The loneliness of the Black Swan…a story of loss and rejection

While the joys of Spring burst out over much of the campus, for at least one resident it is a pretty sad and lonely time. The widowed Black Swan…Until 2014 there were a pair of Black Swans on the lake. Birds that largely bond for life, and introduced as opposed to native in the UK, the loss of either is a real blow. And in late 2014 the male died. So now there is a single female, unlikely to find another mate.

Black Swans are sociable by swan standards and will normally nest in colonies with social hierarchies, so a single pair are already a little unnaturally isolated. Down to one is a recipe for a very lonely bird.

There are however two Mute Swans on the lake, and our lonely female has been attempting these past few weeks to latch onto this pair as at least some form of company. But it is not a happy group. Mute Swans are very much more territorial with a monogamous pair viewing the ideal number of grown swans on a lake as two. So the sudden appearance of the Black Swan is most unwelcome.

On guard

They will chase her across the water until she finally hauls out onto the bank, at which they will make elaborate displays intended to show their greater size and power. As long as she stays out of the water they don’t seem to mind. But she always gets back in, and she tends to head back toward them. Today I watched them chase her across more than a quarter mile of water.

Rejected

The whole sad affair is made worse through the quiet, mournful sound she then makes when they have left her alone. It’s clearly anthropomorphism on my part, but it is a call of loss and confusion.

Can anyone else hear the closing theme from TV’s The Incredible Hulk?

I don’t see a happy ending to this story. The Mutes are never likely to accept her, and she is unlikely to find a friend here. Her best option is to leave, and Black Swans do roam far and wide. But for now she shows little intention of doing so.


As an incidental point, how interesting is it that there is generic recognition? She isn’t interested in making friends with ducks or geese, just other swans. Similarly the Mutes see no issue with the other waterfowl, but another swan is one swan too many.

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7 Responses to The loneliness of the Black Swan…a story of loss and rejection

  1. Pingback: Spring marches in around Heslington Lake | Why watch wildlife?

  2. Some slightly heartening news for you perhaps – the female Black Swan is here on Campus East. She’s not the widowed female from the long resident Campus West pair though, she’s actually their progeny from 2011!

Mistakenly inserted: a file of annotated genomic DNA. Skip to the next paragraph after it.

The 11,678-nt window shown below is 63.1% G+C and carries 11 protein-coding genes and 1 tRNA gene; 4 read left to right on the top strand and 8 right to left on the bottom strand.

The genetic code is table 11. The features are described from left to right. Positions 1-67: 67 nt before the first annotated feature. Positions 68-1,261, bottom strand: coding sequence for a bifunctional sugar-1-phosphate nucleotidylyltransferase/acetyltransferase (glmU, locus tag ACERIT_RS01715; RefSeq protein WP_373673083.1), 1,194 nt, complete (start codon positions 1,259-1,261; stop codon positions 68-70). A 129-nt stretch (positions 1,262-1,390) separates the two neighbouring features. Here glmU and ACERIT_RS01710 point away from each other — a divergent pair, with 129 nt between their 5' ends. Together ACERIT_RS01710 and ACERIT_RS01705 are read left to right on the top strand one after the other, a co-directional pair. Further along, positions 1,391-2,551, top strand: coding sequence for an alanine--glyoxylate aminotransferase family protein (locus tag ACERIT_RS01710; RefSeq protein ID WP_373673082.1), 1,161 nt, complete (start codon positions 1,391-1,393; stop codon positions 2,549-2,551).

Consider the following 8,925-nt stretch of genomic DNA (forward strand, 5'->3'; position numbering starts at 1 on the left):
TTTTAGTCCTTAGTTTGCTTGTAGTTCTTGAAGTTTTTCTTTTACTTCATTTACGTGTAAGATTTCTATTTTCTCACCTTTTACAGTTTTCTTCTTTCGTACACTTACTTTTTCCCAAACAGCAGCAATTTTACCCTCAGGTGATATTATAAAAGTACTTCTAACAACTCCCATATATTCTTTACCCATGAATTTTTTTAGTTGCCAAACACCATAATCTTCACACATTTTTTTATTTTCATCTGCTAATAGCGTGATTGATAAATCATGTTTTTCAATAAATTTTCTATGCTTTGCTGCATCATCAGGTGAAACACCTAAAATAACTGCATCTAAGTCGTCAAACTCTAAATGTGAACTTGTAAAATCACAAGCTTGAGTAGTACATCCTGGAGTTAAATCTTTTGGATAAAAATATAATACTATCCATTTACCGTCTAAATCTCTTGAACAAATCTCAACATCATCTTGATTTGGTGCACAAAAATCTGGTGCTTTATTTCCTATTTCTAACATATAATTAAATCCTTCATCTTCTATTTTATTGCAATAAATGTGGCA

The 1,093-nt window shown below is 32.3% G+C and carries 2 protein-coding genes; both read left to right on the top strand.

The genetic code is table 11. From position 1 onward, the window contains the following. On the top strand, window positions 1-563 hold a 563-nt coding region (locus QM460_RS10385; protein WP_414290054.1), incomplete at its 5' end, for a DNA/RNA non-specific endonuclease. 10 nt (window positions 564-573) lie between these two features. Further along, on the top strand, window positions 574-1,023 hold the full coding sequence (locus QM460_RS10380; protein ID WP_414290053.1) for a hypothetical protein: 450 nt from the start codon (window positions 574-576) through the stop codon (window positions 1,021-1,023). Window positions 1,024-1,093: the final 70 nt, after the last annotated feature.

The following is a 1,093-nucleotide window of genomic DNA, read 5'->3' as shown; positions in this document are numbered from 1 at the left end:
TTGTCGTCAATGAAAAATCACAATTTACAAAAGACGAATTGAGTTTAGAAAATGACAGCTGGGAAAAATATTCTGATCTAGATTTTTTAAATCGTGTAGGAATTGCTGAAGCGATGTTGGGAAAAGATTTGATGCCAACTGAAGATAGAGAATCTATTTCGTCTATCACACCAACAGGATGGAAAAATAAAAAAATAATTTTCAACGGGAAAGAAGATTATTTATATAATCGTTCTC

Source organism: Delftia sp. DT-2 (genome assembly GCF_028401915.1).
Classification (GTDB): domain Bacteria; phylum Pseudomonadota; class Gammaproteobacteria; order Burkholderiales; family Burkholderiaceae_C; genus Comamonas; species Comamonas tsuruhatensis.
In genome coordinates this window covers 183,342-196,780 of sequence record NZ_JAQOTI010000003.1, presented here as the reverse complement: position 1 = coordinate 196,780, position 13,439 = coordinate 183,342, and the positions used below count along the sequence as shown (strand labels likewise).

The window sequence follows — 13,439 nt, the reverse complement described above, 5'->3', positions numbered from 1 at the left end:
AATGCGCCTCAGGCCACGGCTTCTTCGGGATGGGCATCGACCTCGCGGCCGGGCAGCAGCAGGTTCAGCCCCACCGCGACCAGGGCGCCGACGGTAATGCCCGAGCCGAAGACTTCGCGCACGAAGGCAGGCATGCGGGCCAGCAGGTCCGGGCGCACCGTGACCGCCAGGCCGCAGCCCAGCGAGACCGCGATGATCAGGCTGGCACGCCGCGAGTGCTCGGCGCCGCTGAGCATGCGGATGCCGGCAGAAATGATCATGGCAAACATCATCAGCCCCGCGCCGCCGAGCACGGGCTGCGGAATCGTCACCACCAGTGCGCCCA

She’s been on Campus East since she left her parents and lives with the resident pair of Mute Swans here. Normally it’s quite a friendly dynamic, only interrupted around mating time when she’s shooed away to give the Mutes some space. Seems to have been more tension this year though, as the Mute pair now on Campus West were disputing territory with the Mutes here. I think the Black Swan got caught up in it all and relocated to Campus West for a while… I imagine things will be back to normal soon however, they seem to have quite a strong bond. The Mute pair raised one cygnet to maturity last year and the four of them were living quite happily together as a family group.

    The widowed Black Swan left towards the end of 2014, after single-handedly raising that season’s two cygnets to maturity. Quite a feat really, as the male died just before she went on the nest! There was a brief stop off at Campus West for one of the juveniles at least, but all three have gone further afield and I haven’t seen them since…

    Bit of a long post – but thought you might be interested!

    • David C says:

      Thanks Bob that’s great stuff. There was quite a bit of interest in this when I posted it, do you mind if I turn this comment into a ‘guest blog’ and share? With full credit of course.

      • No problem – be my guest! I’ve got a nice photo of the four swans together last year & one of the widowed swan with her cygnets if you want to use either of those as well…

        • David C says:

          That’d be great, you can email me at dcrave77-at-gmail dot com with the pic, and if there’s any particular credit you want you can specify that too. Thanks.

  3. Pingback: Guest Blog – An update on the Black Swan | Why watch wildlife?

I welcome thoughts, comments and questions, so please feel free to share anything at all. Thanks, David

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